58 Jag 3.4 MK 1 auto under restoration, 57 Jag 3.4 MK1 manual ,
    03 Cooper S, 2011 Cooper S Countryman, 2011 Land Rover LR4 HSE LUX, 1964 Valiant V200
    Also had , 68 Cortina 1600E, 64 Spit 4 & 80 1500, 73 GT6 3, 71 XJ6, 79 XJ6, 86 XJS V-12, 53 XK120 OTS.

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    Re: Original gearbox bearings

    Might want to contact Steve Yott at Silver Lake Triumph Centre in SE Wisconsin. He has developed a technique to machine the tranny case. I have stayed away from transmission repair so I do not know exactly what he does. He rebuilt my OD transmission, and engine a few years ago, works well.
    ex spec5 Mark

    63 TR4 Surrey
    50's Cooper Alfa Sports/Racer

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    Re: Original gearbox bearings

    Quote Originally Posted by bammons View Post
    CJD - My thinking was why replace a couple of hundred dollars of bearings if they are brand spanking new?

    I understand what you are saying, however, age has nothing to do with a rebuild. Especially when "brand new" is actually a rebuild from the 1980's. I have retained bearings with tens of thousands of miles, and trashed bearings new out of the box. You inspect them and treat them appropriately for their condition, no matter the age. In TR boxes, which often sit for many, many years between uses, corrosion is the number one killer of parts. If you picture where the oil filler plug is on the box, and then note the position of your bearings, you will find that the bearings are dry when the box is not turning...with the exception of the counter shaft needles, which are a weak design point on the original boxes. Anyway, how many steel parts can you leave dry for 30 years and expect no corrosion? They may be perfect and you can save a few bucks...but they also may not!?!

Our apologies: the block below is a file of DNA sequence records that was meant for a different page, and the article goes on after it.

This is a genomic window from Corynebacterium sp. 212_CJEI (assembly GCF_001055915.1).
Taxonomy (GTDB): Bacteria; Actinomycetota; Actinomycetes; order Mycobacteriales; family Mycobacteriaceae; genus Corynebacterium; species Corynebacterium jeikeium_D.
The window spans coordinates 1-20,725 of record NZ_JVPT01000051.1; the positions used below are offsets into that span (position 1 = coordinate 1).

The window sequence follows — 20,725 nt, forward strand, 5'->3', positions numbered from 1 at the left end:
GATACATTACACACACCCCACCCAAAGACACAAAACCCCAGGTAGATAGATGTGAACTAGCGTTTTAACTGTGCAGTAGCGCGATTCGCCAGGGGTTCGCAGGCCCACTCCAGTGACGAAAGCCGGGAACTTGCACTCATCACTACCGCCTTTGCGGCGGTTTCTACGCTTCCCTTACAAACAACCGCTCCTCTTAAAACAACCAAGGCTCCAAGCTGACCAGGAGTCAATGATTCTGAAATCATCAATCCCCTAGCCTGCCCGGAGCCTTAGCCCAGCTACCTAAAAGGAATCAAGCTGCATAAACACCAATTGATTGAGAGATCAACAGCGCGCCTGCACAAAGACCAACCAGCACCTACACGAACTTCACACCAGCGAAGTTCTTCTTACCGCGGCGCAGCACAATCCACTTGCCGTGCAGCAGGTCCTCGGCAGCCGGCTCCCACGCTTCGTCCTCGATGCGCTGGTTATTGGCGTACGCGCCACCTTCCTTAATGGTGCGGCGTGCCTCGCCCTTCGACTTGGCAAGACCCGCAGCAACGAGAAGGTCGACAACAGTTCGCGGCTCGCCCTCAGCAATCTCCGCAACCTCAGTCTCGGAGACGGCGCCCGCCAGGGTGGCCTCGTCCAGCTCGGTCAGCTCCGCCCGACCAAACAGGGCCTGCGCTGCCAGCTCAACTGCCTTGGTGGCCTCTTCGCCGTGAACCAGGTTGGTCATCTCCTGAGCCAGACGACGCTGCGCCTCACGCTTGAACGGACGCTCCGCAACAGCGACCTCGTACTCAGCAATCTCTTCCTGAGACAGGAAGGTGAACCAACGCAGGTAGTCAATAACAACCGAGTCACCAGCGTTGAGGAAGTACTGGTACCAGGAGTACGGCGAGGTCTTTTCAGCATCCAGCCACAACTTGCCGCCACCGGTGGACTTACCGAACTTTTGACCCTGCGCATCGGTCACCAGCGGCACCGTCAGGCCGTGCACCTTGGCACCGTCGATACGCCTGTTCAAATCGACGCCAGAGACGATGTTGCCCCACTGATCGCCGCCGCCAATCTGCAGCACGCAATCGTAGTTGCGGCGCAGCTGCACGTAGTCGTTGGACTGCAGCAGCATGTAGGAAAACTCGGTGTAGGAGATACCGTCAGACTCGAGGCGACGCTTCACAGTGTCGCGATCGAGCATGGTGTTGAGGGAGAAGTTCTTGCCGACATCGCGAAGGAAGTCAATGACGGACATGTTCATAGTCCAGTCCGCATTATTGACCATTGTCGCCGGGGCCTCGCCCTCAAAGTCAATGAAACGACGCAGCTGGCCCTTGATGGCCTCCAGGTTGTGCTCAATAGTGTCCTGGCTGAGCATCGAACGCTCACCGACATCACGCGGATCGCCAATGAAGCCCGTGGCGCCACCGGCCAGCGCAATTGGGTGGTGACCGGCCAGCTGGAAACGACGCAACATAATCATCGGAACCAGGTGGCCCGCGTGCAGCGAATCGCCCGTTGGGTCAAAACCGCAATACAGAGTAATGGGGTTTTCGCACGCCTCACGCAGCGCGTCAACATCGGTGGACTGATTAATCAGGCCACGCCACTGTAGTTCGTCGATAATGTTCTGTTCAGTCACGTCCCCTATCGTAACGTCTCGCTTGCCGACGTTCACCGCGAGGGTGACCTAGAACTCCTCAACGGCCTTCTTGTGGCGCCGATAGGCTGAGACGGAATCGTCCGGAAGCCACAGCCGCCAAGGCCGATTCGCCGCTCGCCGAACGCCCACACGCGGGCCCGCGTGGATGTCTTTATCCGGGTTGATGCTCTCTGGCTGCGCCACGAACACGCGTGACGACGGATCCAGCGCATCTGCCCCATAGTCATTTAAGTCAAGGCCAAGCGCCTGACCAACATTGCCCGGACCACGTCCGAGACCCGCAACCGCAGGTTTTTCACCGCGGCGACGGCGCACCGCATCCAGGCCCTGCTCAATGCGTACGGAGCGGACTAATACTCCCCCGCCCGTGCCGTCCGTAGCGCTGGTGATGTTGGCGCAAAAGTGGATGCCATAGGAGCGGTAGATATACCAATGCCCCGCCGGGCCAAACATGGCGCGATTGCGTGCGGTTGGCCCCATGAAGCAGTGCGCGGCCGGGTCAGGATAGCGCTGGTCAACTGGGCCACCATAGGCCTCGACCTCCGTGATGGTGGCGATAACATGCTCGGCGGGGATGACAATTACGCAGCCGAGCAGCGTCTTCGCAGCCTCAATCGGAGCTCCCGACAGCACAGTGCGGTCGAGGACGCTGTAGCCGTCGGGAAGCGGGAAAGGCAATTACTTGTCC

Here is a thread you may find interesting:

    https://www.britishcarforum.com/bcf/...earbox-Rebuild
    John

    1955 TR2

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    Re: Original gearbox bearings

    CJD - I want to thank you for the link to your thread. Tomorrow I will begin examining all the internals and as I now understand it I can mock up some assembly to check clearances. Your thread will be very valuable to me. Right now I believe everything to be in good shape with the exceptions listed above but having your tutorial will help. Reading the shop manual for me is hard to understand (Haynes manual is much easier). Your tutorial made me understand the relationship between the clutch and gears and how one problem can cause other consequences further down the line that the average person can understand. So have you had the opportunity to see how shaving the top hat bearing worked our?

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    Re: Original gearbox bearings

    The tranny with the adjusted top hat ran great until I sold the car locally to Pat. Maybe he'll check in sometime and let us know if it's still purring away?!? If you have any questions during the rebuild, post pics and we'll help out. The manual is essential for the correct order of disassembly/reassembly...and will save you having to back up for forgotten parts, which I have had to do many times! It doesn't give many details about inspecting, though.
    John

    1955 TR2